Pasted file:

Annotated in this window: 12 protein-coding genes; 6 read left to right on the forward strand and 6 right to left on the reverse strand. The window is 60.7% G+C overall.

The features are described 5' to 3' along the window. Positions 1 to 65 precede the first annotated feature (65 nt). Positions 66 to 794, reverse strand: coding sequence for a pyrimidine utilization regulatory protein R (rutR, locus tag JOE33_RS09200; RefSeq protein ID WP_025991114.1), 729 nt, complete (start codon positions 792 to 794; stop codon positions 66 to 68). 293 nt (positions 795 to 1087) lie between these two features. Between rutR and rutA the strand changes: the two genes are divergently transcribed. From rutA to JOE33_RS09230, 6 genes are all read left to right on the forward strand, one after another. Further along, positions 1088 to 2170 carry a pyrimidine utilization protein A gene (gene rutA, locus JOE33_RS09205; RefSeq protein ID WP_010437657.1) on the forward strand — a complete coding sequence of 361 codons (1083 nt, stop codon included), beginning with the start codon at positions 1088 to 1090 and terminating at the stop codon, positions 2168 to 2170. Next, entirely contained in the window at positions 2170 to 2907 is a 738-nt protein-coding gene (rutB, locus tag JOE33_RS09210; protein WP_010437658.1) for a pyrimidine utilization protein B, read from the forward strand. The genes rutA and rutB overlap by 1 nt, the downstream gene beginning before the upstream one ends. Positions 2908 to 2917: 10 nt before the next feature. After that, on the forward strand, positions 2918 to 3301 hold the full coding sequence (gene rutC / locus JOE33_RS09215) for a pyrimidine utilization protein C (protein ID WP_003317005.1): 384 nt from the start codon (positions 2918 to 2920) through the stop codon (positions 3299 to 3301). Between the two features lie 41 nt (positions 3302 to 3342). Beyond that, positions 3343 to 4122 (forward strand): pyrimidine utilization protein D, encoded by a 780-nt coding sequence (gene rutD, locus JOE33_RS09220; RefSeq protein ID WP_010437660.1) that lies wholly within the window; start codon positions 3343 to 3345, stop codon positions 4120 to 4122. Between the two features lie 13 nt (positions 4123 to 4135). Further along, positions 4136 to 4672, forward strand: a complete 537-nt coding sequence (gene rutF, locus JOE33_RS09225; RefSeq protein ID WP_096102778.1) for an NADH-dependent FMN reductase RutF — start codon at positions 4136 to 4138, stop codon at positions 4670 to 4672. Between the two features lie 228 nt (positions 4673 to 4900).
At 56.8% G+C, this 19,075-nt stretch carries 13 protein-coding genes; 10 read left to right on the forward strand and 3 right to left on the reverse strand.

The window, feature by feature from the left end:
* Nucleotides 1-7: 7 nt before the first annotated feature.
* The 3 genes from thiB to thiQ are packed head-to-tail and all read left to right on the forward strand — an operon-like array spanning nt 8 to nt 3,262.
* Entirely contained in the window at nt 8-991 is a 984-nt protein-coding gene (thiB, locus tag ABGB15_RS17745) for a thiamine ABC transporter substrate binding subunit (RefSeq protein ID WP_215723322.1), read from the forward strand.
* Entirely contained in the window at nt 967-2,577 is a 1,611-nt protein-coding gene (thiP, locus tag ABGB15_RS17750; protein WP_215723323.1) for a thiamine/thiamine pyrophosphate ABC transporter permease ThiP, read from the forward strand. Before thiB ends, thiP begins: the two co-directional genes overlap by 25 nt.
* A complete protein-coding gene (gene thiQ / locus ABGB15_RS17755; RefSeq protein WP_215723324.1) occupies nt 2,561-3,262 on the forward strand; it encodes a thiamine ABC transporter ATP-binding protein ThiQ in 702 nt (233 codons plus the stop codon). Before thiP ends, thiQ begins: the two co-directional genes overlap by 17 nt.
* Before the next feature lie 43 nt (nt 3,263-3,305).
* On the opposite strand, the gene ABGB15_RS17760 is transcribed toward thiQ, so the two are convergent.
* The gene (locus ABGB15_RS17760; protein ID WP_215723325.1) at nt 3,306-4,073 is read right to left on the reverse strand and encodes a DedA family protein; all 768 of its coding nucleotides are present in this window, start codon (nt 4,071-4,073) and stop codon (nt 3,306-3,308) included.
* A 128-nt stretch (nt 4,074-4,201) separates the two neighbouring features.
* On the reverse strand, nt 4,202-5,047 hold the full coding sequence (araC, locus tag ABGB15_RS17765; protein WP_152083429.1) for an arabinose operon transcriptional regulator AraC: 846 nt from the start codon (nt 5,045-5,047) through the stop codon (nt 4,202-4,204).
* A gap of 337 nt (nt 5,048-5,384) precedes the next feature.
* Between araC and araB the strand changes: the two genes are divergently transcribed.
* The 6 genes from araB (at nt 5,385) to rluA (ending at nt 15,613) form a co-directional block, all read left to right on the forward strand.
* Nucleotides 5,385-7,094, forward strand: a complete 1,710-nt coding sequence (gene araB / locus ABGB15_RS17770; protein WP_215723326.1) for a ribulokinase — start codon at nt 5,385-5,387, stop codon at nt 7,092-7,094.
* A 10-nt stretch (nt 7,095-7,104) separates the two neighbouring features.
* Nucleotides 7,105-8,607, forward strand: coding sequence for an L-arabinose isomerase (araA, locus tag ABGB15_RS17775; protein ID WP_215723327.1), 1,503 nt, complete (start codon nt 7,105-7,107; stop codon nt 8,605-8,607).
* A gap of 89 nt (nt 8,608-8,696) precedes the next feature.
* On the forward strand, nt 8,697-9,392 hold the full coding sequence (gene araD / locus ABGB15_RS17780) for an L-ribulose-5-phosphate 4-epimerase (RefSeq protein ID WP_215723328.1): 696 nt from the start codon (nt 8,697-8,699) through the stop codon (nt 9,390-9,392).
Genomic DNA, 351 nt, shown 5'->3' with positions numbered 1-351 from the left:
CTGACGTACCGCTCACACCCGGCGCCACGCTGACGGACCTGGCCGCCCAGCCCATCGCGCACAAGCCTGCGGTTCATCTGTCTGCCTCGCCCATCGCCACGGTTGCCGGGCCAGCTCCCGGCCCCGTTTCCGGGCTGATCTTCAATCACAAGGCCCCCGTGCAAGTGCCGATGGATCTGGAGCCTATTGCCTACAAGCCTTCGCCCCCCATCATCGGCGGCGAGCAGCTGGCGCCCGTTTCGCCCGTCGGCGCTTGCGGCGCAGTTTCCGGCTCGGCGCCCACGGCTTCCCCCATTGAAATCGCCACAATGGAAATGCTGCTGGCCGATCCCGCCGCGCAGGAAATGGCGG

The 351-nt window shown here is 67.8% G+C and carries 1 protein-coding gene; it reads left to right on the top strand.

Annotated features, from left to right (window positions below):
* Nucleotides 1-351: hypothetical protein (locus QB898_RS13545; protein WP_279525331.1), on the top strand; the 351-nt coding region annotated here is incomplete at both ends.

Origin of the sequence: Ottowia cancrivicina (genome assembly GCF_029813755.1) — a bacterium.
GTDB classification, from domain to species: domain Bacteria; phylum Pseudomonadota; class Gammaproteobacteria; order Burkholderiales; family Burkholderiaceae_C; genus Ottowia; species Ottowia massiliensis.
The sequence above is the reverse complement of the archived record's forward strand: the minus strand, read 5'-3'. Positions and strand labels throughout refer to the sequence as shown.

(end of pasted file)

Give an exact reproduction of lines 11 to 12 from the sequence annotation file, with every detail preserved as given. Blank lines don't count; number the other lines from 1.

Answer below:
* On the opposite strand, the gene ABGB15_RS17760 is transcribed toward thiQ, so the two are convergent.
* The gene (locus ABGB15_RS17760; protein ID WP_215723325.1) at nt 3,306-4,073 is read right to left on the reverse strand and encodes a DedA family protein; all 768 of its coding nucleotides are present in this window, start codon (nt 4,071-4,073) and stop codon (nt 3,306-3,308) included.